If the addict still won't budge from the office, I have no choice but to press the button that activates the trap door beneath the patient's chair.

"Next?'

Execute Insurance Forms at Dawn

Insurance forms, the cockroaches of a medical office, should be dispatched at once, before they take over the premises. If allowed to multiply, insurance forms (and their prolific cousins, disability forms and work-injury forms) can sorely tempt the physician to commit arson or suicide.

I have a family in my practice whose members have lifted themselves out of poverty and plunged me into depression by mastering the art of self-inflicted personal injury in public places. The combined efforts of the Bustamontes have generated the nastiest forms I've ever wept over. Their modus operandi is to slip on fallen fruit in supermarkets, trip over footstools in shoe stores, fall into holes dug by sewer districts, step in front of small foreign cars moving slowly through intersections, climb over hospital bed side rails and dive headfirst for the floor. On a quiet afternoon, I can stand on any downtown street corner and hear the distant thud of a Bustamonte. In homage to the Flying Wallendas, I have named them the Diving Bustamontes. I have often thought of resigning from their care, but I haven't the heart to inflict the Bustamontes or their forms on a beloved colleague-- or even a hated one. The only way I can keep pace is to examine the stricken Bustamonte in a hurry and fill out the form before he or she can fall off my examining table.

Don't Plant Time Bombs in Your Office

I may always be late, but I never waste time. Like a blackjack pro counting cards, I watch every move my patients make. I can look at a patient's fingernails for one second and make the diagnosis of chronic arsenic poisoning that another doctor missed during 30 half-hour visits over five years. If I lose my concentration, then I become the bimbo some hot-shot internist one-ups five years later.

In my practice, I've got to move fast but not so fast that I empty my office of problems that come back to haunt me. I don't want to send a malignant melanoma out my door because I'm too rushed to have my patient fully disrobe during a checkup. That melanoma is a time bomb that will explode two years later when I finally detect it--far-advanced--on the back of my patient's thigh. If I had taken a few moments to check the patient's skin two years before, he would now be cured instead of imminently dead.

I have to be ruthless with my time. I can effectively deal with the sore throat of an established patient in 3 minutes. I then have 25 minutes to examine, at some leisure, a new patient with chronic back pain who has brought in a 35-pound stack of old X-rays. I know at a glance that his back pain is caused by hauling that load of films to numberless consultants, but I'll need 25 minutes to get up the courage to tell him.

Make a House Call and Become a Legend in Your Own Time

If the patient can withstand the shock, I offer to make a house call. Once I get there, I never regret it. A house call is such a novelty these days that the patient's family can't do enough to express their gratitude.

"You're a saint to come all the way out here to see Grandpa!'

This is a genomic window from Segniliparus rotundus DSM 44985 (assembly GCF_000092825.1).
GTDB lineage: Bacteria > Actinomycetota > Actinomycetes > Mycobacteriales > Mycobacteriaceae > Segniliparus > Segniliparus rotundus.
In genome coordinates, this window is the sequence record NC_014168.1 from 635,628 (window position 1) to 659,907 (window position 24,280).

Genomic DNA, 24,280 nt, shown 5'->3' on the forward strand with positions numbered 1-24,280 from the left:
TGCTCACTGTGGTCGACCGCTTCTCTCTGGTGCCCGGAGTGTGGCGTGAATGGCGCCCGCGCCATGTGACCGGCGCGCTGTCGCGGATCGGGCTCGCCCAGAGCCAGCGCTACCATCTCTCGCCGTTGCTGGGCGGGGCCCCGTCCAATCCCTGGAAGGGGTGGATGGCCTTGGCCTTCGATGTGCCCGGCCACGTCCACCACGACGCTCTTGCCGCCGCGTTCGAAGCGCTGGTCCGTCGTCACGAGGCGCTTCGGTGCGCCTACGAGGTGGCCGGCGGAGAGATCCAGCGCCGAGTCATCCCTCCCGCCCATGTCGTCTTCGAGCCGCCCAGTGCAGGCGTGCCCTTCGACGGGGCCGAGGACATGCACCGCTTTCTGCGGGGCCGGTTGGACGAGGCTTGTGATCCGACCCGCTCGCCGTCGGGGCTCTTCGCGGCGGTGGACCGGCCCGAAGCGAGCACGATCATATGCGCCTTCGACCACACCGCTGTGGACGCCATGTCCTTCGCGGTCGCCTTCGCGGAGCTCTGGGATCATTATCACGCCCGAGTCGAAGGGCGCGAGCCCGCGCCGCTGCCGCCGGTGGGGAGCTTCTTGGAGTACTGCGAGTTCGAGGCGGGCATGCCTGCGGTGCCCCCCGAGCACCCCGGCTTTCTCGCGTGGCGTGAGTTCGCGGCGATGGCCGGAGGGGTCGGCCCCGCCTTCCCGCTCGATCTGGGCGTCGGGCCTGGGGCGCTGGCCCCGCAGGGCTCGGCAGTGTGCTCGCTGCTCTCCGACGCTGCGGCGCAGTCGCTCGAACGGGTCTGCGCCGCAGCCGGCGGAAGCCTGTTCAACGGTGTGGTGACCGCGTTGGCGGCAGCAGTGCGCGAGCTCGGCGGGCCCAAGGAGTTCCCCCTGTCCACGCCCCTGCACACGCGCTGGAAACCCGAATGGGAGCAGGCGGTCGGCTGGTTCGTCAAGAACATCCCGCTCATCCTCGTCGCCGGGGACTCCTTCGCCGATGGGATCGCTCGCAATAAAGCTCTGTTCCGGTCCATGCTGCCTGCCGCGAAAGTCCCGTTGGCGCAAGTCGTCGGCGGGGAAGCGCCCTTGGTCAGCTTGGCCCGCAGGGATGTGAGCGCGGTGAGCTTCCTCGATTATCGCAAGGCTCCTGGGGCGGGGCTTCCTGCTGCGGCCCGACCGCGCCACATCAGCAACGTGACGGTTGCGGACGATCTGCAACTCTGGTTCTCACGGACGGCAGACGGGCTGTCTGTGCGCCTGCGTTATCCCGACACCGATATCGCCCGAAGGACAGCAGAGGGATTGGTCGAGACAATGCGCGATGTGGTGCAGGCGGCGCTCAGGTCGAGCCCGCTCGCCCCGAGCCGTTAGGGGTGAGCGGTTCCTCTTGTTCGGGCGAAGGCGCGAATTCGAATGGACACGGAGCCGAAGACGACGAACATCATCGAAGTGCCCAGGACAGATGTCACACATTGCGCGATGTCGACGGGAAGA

"Can I take your coat?'

"Would you like a cup of coffee?'

"How about a 64-piece set of sterling silver? Sheldon, carry the silver to the doctor's car.'

Of course, if the patient had received this much loving care, he wouldn't have needed a house call in the first place.

The fact remains that sometimes a patient is too sick to get out of bed to see the doctor. Rather than punish him for his infirmity by having an ambulance drag race him to the nearest emergency room, the doctor can jolly well hitch up the horse and buggy and go out in the snowstorm to the patient's bedside. Although the horse and buggy have been replaced by the Mustang and Volkswagen, the only modern way to cope with a snowstorm is to practice in Palm Springs.

Despite the time and trouble, I have almost always found the house call a vivid experience. Last year I paid a visit to the bedside of a dying cellist. The elderly veteran of the symphony lay propped up on one half of a double bed, staring straight ahead. His cancer of the liver had spread widely since my last visit. His thin, jaundiced body with its distended abdomen was a grotesque caricature of the very instrument he played. His silver-haired wife was a blur of activity in contrast to his stillness. She took my coat, plumped up his pilllows, pulled over a chair for me, and turned on the bedside lamp.

After I examined him, I was hard put to say anything that would comfort him or his wife. I followed his gaze and noticed his gorgeous cello-- as silent and delicate as the patient --standing against the wall. The old, deeply polished instrument lay inside a new padded vinyl case that stood open.

"I bought Herman a new case for his cello, just before he got sick,' said his wife, her eyes brimming.

My God, I thought, he's staring at his own funeral!

"The cello and the case are beautiful,' I said, looking up at the wife. "But let me suggest you carry them out to the hall.'

With a slightly hurt look, she obeyed. While she was out of the room, the patient's face relaxed. He smiled at me and said, "Thank you, doctor; I didn't want to hurt Gerda's feelings.'

When she returned to the room, the patient had drifted into the first peaceful sleep he had had in days. He never woke up.

Don't Try to Feel a Breast Lump over the Telephone

The moment a woman calls to say she's discovered a breast lump, I tell her to come over at once. Until I see her, she's in a frenzy of suspense.

I usher her into the exam room as soon as she arrives--no New Yorkers for her. If the lump feels suspicious, I explain right off that I'd like to have a surgeon biopsy it. She's expecting the worst anyway, so there's no use telling her, "Don't worry-- there's always a chance it's benign,' or "Don't worry--let's get mammograms,' or "Don't worry--lots of lumps go away by themselves, blah, blah, blah.' Get her to the best surgeon in town, who will cut out the blah, blah, blah--and the lump.